By Emil Danielyan and Karine Kalantarian
U.S. President George W. Bush has congratulated Serzh Sarkisian on his appointment as Armenia’s new prime minister and urged him to help ensure the proper conduct of the upcoming parliamentary elections.
“We look forward to the parliamentary elections on May 12 and hope that you will help ensure that these elections are free and fair, meet international standards, and bolster the relations between our two countries,” Bush said in a congratulatory message made public by Sarkisian’s office on Tuesday.
The Bush administration strongly criticized Yerevan for serious fraud reported by international observers during the last Armenian parliamentary and presidential elections. Sarkisian, who was the country’s defense minister before replacing the deceased Prime Minister Andranik Markarian on April 4, played a key role in the conduct of those polls.
U.S. officials have said that the upcoming vote is a good opportunity for the Armenian authorities to redeem themselves. They have warned that a repeat of serious fraud would jeopardize the release of $235 million in additional U.S. economic assistance to Armenia. Still, the U.S. administration is unlikely to ostracize Yerevan in the event of another deeply flawed ballot now that it is hoping to broker a resolution of the Nagorno-Karabakh conflict before the end of this year.
U.S. Assistant Secretary of State Daniel Fried implied last week that Washington does not expect the Armenian elections to be fully democratic. “We don't expect perfection,” he told journalists. “We don't expect to go from deeply flawed to perfect, but we do expect to see substantial forward progress.”
Fried noted at the same time that Armenia should have been “way ahead of Georgia” in terms of democratic reforms given the strength of its worldwide Diaspora and its links with Europe and the United States. “Armenia should be doing better,” he said. “It should be a leader. It should be a prospering country. It has all the ingredients.”
Foreign Minister Vartan Oskanian repeated his government’s election-related assurances on Tuesday as he spoke at a meeting in Vienna of the main decision-making body of the Organization for Security and Cooperation in Europe "This is a huge test for Armenia's democracy and I firmly believe that we together - the government, the opposition, the public and the OSCE - we together can indeed hold a normal election that will greatly contribute to Armenia's further democratization processes," he said.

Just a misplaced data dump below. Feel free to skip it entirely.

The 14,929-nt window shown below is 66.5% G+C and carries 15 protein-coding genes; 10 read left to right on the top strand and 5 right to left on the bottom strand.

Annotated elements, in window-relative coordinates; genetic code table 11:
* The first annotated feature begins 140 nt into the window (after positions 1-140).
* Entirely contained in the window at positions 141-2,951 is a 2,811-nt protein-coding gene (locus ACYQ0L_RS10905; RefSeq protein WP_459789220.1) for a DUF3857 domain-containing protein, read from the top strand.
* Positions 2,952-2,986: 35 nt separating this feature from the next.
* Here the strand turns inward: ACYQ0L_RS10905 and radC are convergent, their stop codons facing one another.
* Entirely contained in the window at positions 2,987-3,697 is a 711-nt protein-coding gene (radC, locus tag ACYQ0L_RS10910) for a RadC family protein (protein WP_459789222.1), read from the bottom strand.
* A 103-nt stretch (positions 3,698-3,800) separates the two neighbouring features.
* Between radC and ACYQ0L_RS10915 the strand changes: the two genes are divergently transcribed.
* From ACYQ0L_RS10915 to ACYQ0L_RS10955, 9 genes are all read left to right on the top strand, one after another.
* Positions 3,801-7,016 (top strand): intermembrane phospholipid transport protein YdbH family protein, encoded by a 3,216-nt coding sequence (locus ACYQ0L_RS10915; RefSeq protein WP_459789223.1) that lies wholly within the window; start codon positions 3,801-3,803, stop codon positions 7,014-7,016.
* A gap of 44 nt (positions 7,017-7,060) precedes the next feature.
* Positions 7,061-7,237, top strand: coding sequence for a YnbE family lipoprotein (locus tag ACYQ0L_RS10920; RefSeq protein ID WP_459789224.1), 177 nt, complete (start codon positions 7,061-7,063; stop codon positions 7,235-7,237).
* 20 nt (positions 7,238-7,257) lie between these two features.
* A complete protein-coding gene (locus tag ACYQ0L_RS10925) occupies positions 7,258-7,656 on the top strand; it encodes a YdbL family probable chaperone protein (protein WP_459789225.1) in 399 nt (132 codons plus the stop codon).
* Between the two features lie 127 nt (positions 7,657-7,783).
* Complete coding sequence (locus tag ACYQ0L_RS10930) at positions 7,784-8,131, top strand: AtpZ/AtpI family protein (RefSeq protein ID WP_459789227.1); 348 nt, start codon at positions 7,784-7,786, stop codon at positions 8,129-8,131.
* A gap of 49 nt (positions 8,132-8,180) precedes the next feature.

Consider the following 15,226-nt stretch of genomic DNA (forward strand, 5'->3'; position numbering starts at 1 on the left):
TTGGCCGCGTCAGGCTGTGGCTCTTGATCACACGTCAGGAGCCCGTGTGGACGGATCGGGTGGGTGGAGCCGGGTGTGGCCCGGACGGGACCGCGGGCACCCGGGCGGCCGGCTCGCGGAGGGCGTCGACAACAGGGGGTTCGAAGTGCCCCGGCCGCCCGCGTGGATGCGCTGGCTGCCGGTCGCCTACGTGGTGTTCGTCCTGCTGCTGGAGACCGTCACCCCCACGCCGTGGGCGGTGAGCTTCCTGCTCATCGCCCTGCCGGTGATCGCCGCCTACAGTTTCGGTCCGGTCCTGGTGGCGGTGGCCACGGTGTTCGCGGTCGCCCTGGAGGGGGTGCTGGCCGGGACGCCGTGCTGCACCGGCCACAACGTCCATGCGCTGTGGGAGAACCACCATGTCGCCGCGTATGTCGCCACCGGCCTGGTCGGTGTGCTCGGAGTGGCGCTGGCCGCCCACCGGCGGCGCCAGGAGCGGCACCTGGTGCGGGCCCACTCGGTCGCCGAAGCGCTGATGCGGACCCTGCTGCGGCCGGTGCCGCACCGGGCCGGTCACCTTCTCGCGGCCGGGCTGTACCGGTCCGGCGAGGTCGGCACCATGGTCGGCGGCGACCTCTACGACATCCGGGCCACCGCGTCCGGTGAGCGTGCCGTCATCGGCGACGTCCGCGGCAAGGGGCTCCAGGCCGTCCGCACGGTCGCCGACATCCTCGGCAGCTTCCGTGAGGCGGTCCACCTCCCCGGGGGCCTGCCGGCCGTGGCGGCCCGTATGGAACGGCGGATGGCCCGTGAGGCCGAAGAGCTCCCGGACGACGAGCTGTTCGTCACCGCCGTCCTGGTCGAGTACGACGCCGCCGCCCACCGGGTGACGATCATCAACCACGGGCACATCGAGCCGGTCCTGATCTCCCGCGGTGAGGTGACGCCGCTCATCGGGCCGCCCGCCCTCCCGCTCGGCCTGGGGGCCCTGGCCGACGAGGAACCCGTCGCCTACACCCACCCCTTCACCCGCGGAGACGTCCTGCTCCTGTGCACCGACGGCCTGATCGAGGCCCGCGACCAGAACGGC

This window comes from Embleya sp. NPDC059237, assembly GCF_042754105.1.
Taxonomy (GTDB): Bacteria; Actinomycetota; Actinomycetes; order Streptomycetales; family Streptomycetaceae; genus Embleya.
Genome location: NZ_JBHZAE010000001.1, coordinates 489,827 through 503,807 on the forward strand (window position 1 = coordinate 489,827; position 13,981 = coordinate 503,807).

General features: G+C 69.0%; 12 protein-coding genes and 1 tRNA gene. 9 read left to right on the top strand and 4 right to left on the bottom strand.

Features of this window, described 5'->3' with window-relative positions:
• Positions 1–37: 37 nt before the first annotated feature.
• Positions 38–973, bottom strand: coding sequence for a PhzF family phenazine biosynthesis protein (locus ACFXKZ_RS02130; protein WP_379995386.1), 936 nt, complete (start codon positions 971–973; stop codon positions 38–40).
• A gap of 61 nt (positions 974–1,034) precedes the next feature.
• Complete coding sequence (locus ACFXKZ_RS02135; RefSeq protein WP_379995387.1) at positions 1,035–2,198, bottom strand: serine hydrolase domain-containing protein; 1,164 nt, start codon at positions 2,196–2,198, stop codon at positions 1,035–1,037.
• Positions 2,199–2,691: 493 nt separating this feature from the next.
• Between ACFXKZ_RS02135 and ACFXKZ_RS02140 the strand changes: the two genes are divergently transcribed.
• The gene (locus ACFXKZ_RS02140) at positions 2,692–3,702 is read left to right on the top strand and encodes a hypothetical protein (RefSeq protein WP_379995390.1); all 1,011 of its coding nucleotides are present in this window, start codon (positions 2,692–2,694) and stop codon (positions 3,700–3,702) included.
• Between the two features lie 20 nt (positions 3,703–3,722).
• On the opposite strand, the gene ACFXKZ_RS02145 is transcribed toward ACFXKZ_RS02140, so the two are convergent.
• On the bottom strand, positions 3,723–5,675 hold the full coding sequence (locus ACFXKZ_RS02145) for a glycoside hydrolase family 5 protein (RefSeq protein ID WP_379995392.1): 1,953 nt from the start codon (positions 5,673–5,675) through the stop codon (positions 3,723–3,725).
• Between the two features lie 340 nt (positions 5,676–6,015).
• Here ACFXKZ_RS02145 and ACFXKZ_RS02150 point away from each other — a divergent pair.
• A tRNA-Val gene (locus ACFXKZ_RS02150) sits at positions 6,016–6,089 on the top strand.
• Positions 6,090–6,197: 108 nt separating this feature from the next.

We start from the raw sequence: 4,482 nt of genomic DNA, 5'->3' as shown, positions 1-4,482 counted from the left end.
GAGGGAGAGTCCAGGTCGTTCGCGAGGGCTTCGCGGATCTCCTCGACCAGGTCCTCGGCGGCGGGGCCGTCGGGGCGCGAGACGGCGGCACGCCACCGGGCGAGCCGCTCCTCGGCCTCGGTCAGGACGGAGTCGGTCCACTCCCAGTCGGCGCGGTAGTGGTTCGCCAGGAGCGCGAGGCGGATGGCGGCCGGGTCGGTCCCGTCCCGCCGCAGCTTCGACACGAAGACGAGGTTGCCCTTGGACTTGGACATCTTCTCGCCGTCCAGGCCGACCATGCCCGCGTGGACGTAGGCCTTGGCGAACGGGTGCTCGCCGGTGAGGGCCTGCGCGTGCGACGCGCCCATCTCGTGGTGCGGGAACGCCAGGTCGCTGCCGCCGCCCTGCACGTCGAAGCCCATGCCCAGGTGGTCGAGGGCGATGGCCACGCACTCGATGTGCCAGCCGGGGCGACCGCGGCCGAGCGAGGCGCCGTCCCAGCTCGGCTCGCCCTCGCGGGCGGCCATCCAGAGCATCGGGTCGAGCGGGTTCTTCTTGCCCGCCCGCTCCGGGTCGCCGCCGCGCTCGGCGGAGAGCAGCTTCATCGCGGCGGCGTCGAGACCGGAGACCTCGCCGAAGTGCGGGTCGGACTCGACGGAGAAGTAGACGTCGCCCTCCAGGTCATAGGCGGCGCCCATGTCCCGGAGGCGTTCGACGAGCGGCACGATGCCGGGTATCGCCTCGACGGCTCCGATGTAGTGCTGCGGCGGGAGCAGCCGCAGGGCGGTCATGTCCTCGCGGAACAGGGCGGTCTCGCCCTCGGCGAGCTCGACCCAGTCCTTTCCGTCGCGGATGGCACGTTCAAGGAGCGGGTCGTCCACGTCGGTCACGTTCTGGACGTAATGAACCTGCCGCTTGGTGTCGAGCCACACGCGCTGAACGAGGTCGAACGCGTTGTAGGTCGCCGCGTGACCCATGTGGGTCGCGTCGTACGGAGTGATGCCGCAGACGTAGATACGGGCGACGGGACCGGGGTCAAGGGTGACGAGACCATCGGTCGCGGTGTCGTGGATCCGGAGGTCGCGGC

Sarkisian, in the meantime, toured the Aragatsotn and Armavir regions in southwestern Armenia, meeting local residents and listening to their grievance. Even though he claimed that the trip has no connection with the elections, it was clearly aimed at shoring up popular support for his Republican Party (HHK), which intends to again win the largest number of parliament seats. Sarkisian was accompanied by Khachik Manukian, the HHK’s candidate in a single-mandate constituency covering the mostly rural area.
Voters in the regional town of Talin were clearly reluctant to heed Sarkisian’s implicit calls for Manukian’s reelection to the National Assembly. “He hasn’t met with people here since the last election,” said one man. “How can we vote for him?”
“Are you sure another candidate would do a much better job?” countered Sarkisian.
The meetings in Talin and other local communities began with moments of silence observed in memory of the late Prime Minister Markarian. Local residents complained to Sarkisian about widespread unemployment, serious problems with supplies of drinking water and irrigation, and the poor condition of community schools and hospitals.
The Armenian premier assured them that those problems will be solved over time but cautioned against expectations of rapid betterment. “If somebody promises you to solve all problems in one or two years, then rest assured that that person is a liar,” he said, adding that at least four more years are needed for a “qualitative change” in the socioeconomic situation in regions outside Yerevan.
Sarkisian also defended the Armenian government’s economic track record, arguing that the country’s Gross Domestic Product and state budget have doubled in the last seven years.